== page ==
The rainy period in the Sudan and Sahel zone is limited to a few months, typically punctuated by local downpours and tropical thunderstorms causing a huge local variation in daily rainfall. As a consequence, adjacent rainfall stations can show remarkable differences over the entire rainy season. The existence of such large variations requires many rainfall stations to record adequately the annual variation of rainfall in West Africa. For historical data on rainfall see Long term rainfall data.
In order to obtain a reliable picture of the annual variation of rainfall over time, an analysis of rainfall data is done in several studies. To remain valid, such analyses must be derived from data from a large number of rainfall stations, in order to take into account the substantial local variation. Missing data in series of average annual rainfall tallies, based on a set of different stations, corrupt the results in analyses. This problem is usually resolved by standardising the data for all rainfall stations. First, the average yearly rainfall is calculated. Subsequently, the rainfall for each year is converted into the difference relative to the long-term average, divided by the standard deviation – this is known as the ‘anomaly’ or ‘rain index’.
The Sahelian rainfall index is shown here for the years 1900-2005 as annual rainfall anomaly (%). The distinctive pattern of wet and dry years, with sometimes very large differences between consecutive years, is characteristic for West Africa, and the Sahel-Sudan region in particular.
Annual rainfall in the Sahel (1900-2005), expressed as percentage departure from the average calculated for the 20th century. The smooth curve gives the 9-year running mean. Source Zwarts et al. (2009).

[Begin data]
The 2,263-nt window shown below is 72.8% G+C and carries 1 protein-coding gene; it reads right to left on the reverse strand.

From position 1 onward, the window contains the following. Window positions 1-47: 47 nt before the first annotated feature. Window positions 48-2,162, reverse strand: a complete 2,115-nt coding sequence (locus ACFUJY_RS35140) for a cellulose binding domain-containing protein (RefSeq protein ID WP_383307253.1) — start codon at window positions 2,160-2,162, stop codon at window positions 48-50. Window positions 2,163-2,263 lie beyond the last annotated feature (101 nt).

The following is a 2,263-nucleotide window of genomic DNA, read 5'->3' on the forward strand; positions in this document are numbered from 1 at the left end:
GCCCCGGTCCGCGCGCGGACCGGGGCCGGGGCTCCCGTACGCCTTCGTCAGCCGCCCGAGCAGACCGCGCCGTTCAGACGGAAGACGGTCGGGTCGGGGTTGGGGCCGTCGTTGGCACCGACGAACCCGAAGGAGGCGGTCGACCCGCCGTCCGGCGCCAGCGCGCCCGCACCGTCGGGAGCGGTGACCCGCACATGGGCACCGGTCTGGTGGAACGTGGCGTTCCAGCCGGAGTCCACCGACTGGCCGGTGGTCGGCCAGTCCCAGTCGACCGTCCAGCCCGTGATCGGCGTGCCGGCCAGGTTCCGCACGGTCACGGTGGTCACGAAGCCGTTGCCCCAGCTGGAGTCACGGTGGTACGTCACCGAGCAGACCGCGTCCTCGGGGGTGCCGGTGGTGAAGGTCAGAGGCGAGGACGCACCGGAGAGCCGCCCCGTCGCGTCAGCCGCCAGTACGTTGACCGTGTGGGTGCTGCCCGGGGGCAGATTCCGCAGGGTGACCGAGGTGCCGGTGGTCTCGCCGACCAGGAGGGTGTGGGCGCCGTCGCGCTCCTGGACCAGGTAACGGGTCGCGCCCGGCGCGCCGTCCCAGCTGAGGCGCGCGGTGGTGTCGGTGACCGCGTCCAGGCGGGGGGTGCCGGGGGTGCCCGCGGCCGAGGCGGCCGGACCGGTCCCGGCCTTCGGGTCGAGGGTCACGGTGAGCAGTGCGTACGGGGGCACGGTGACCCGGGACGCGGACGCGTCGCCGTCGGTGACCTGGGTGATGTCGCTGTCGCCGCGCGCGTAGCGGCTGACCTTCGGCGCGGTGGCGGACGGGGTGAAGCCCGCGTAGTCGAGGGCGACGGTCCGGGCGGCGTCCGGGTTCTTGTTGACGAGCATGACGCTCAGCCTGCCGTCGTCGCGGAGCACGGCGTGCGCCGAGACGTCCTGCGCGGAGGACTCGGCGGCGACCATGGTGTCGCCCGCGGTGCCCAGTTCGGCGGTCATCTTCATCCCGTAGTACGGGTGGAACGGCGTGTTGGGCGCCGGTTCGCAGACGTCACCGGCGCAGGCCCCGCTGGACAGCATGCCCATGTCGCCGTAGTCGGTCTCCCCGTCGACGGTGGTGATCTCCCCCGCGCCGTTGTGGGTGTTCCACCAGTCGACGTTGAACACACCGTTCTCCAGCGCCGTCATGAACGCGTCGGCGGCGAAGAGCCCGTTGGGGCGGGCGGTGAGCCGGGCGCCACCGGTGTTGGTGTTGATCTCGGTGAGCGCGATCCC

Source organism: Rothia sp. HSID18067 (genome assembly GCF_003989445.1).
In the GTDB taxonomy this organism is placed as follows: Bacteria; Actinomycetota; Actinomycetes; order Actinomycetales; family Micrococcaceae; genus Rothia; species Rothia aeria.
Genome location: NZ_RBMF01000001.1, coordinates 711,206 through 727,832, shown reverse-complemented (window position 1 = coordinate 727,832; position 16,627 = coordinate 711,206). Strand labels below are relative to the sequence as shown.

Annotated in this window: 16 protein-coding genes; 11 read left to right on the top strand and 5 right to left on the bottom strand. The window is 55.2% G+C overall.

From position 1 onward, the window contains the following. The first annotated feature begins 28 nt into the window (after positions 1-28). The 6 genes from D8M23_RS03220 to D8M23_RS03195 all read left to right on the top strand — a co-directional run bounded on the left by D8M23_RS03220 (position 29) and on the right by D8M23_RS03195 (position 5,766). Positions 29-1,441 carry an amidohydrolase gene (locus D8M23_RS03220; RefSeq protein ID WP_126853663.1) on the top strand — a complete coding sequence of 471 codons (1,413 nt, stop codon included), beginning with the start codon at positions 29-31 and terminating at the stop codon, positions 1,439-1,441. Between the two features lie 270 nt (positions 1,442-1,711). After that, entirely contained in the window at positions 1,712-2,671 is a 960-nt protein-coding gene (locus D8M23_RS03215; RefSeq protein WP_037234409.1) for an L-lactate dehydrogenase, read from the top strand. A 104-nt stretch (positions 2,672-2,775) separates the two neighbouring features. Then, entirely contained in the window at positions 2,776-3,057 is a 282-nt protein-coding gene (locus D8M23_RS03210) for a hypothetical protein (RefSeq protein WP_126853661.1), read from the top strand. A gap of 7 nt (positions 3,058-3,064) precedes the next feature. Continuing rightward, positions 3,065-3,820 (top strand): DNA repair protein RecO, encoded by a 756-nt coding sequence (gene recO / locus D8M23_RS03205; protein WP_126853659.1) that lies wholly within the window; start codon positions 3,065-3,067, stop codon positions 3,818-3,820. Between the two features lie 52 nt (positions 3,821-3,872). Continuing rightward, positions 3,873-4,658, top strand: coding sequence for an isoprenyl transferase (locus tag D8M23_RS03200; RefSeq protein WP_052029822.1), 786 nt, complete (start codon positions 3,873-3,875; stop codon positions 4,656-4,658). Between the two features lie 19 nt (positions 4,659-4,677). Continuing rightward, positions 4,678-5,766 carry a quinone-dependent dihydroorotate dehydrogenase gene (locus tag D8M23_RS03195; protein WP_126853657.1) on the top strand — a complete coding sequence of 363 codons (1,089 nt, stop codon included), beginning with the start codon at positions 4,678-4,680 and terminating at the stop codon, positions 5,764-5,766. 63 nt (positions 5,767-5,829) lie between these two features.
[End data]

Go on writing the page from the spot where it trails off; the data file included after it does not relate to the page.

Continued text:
The Sahel and Sudan zones in West Africa not only experience unparalleled rapid transitions from dry to wet, but also has suffered a historically unprecedented decline in rainfall since about 1960, with distinct periods of long drought. During the 20th century, three periods of drought can be discerned: the first two, in 1900-15 and 1940-49 respectively, were followed by periods of improved rainfall. Again 30 years later, another drought occurred, but instead of the expected recovery in rainfall, there was a further decline in rainfall until 1984. This last period is known as the Great Drought in Africa – La Grande Sécheresse (1972-1993). Since then, rainfall has gradually improved.
Sources and more information:
- CILSS 2016. Les Paysages de l'Afrique de l'Ouest : Une Fenêtre sur un Monde en Pleine Évolution / Landscapes of West Africa. U.S. Geological Survey EROS, 47914 252nd St, Garretson, SD 57030, UNITED STATES.
- Beintema, A.J., J. van der Kamp & B. Kone (éds.). 2007. Les forêts inondées: trésors du Delta Intérieur du Niger au Mali. A&W-report 964. Altenburg & Wymenga conseillers écologiques, Veenwouden. Wetlands International, Sévaré. Pays-Bas / Mali.
- Hijmans, R.J., S.E. Cameron, J.L. Parra, P.G. Jones and A. Jarvis, 2005. Very high resolution interpolated climate surfaces for global land areas. International Journal of Climatology 25: 1965-1978.
- Zwarts, L, Bijlsma RJ, van der Kamp J, Wymenga, E 2009. Living on the Edge. Wetlands and birds in a changing Sahel. KNNV Publishing, Zeist. p. 1-564.